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Common Swift - Garden Birds of the British Isles

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          Glossary
(Linnaeus 1758) (Linnaeus 1758)
Apodiiformes - Apodidea Apodiiformes - Apodidea
Common Swift - Apus apus Common Swift - Apus apus
(Linnaeus 1758) (Linnaeus 1758)
Apodiiformes - Apodidea Apodiiformes - Apodidea
Common Swift - Apus apus Common Swift - Apus apus

Common Swift:

UK Status: Summer resident, overwintering in Africa, migrating back and forth each year (approximately) a total of 6800 miles. Swifts return to the UK from late April to early June, depending on latitude, and seasonal conditions. They leave for Africa again in late summer, or early autumn.

Habitat: The Common Swift exists on every continent in the world, with the exception of the far north and south, and some Islands. They inhabit anywhere their is a sufficient supply of insects, and suitable nesting sites. They are very long lived, and can reach 20 years of age, spending at least 90% of this time on the wing, in flight.

Breeding: This bird makes it's nest on vertical surfaces, such as high walls, and rock faces. Some choose to use a cavity space in rock faces, or human buildings. These birds have extremely short weak legs, and use these high places to get airborne again. Nests are almost basically upside down domes, with a small entrance they are made from the birds own saliva. Their eggs are quite elongated, and two, or three matte white eggs are laid in a clutch.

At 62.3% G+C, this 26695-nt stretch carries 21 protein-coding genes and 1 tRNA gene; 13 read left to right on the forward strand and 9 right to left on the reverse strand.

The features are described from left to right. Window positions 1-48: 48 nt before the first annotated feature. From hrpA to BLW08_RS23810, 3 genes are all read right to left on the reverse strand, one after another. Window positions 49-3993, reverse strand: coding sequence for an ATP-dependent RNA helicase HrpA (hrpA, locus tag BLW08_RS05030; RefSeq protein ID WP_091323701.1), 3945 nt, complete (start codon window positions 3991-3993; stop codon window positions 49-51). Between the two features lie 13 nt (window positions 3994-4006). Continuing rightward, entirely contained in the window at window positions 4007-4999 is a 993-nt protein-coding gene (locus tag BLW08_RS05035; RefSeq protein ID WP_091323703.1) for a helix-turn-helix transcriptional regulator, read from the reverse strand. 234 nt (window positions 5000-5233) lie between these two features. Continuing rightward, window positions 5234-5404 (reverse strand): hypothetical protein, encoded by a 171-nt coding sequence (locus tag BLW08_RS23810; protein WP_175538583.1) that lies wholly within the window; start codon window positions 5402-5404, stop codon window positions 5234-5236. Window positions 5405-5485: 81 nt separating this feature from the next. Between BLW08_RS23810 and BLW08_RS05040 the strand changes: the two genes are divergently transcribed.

Comment: This bird is fairly well distributed throughout the UK, where ever their are older buildings, or suitable rock faces. It is becoming scarcer, but that is still reversible, see below.

 

NOTE: There is much concern over this birds continued existence in the British Isles, numbers have drastically declined over the last few decades. Most of their problem in the UK is loss of suitable habitat due to modern building techniques. Conservationists are lobbying the government to make special 'Swift Bricks', to be compulsory used by law in modern buildings as they are erected. Many of these conservation groups are offering Swift nesting boxes to be attached to your buildings, or consider installing Swift Bricks. We have a thriving colony here in Pudsey, that was established decades ago. I hope to get some better pictures as the summer progresses.

 

(Linnaeus 1758) (Linnaeus 1758) (Linnaeus 1758) (Linnaeus 1758)
Apodiiformes - Apodidea Apodiiformes - Apodidea Apodiiformes - Apodidea Apodiiformes - Apodidea
Common Swift - Apus apus Common Swift - Apus apus Common Swift - Apus apus Common Swift - Apus apus

 

 

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